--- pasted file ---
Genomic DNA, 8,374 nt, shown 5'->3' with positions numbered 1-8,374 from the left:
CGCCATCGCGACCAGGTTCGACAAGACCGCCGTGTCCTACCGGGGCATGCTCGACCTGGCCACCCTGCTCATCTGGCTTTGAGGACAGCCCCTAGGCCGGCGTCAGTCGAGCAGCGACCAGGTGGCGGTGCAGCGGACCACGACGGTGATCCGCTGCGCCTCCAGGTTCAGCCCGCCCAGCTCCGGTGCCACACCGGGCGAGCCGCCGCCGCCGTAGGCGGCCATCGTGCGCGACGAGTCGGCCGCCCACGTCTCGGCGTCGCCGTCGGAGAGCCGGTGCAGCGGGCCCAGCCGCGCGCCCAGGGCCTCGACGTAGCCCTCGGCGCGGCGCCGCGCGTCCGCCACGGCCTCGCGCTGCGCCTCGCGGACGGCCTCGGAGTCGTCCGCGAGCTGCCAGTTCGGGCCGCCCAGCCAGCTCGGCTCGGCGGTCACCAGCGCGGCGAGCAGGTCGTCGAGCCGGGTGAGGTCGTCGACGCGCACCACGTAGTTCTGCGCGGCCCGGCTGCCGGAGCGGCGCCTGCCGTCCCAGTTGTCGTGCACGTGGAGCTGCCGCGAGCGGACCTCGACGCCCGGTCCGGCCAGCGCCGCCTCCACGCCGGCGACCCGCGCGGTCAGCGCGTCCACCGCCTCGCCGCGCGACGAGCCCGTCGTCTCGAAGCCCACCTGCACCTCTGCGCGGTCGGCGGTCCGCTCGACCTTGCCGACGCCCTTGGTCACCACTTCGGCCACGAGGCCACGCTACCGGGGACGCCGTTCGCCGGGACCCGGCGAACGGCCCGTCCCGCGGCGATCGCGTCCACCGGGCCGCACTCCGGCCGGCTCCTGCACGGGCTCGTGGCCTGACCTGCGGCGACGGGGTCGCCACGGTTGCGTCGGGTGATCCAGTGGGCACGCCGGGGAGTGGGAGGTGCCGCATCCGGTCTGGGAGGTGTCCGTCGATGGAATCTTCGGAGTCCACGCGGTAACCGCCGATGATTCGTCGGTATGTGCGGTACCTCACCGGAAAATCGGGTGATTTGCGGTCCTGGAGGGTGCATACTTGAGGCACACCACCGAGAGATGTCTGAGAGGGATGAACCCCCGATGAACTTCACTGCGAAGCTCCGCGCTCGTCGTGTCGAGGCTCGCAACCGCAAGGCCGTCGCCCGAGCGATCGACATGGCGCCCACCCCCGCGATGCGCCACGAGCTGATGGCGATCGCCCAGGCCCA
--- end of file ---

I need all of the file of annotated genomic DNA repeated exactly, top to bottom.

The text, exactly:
Genomic DNA, 8,374 nt, shown 5'->3' with positions numbered 1-8,374 from the left:
CGCCATCGCGACCAGGTTCGACAAGACCGCCGTGTCCTACCGGGGCATGCTCGACCTGGCCACCCTGCTCATCTGGCTTTGAGGACAGCCCCTAGGCCGGCGTCAGTCGAGCAGCGACCAGGTGGCGGTGCAGCGGACCACGACGGTGATCCGCTGCGCCTCCAGGTTCAGCCCGCCCAGCTCCGGTGCCACACCGGGCGAGCCGCCGCCGCCGTAGGCGGCCATCGTGCGCGACGAGTCGGCCGCCCACGTCTCGGCGTCGCCGTCGGAGAGCCGGTGCAGCGGGCCCAGCCGCGCGCCCAGGGCCTCGACGTAGCCCTCGGCGCGGCGCCGCGCGTCCGCCACGGCCTCGCGCTGCGCCTCGCGGACGGCCTCGGAGTCGTCCGCGAGCTGCCAGTTCGGGCCGCCCAGCCAGCTCGGCTCGGCGGTCACCAGCGCGGCGAGCAGGTCGTCGAGCCGGGTGAGGTCGTCGACGCGCACCACGTAGTTCTGCGCGGCCCGGCTGCCGGAGCGGCGCCTGCCGTCCCAGTTGTCGTGCACGTGGAGCTGCCGCGAGCGGACCTCGACGCCCGGTCCGGCCAGCGCCGCCTCCACGCCGGCGACCCGCGCGGTCAGCGCGTCCACCGCCTCGCCGCGCGACGAGCCCGTCGTCTCGAAGCCCACCTGCACCTCTGCGCGGTCGGCGGTCCGCTCGACCTTGCCGACGCCCTTGGTCACCACTTCGGCCACGAGGCCACGCTACCGGGGACGCCGTTCGCCGGGACCCGGCGAACGGCCCGTCCCGCGGCGATCGCGTCCACCGGGCCGCACTCCGGCCGGCTCCTGCACGGGCTCGTGGCCTGACCTGCGGCGACGGGGTCGCCACGGTTGCGTCGGGTGATCCAGTGGGCACGCCGGGGAGTGGGAGGTGCCGCATCCGGTCTGGGAGGTGTCCGTCGATGGAATCTTCGGAGTCCACGCGGTAACCGCCGATGATTCGTCGGTATGTGCGGTACCTCACCGGAAAATCGGGTGATTTGCGGTCCTGGAGGGTGCATACTTGAGGCACACCACCGAGAGATGTCTGAGAGGGATGAACCCCCGATGAACTTCACTGCGAAGCTCCGCGCTCGTCGTGTCGAGGCTCGCAACCGCAAGGCCGTCGCCCGAGCGATCGACATGGCGCCCACCCCCGCGATGCGCCACGAGCTGATGGCGATCGCCCAGGCCCA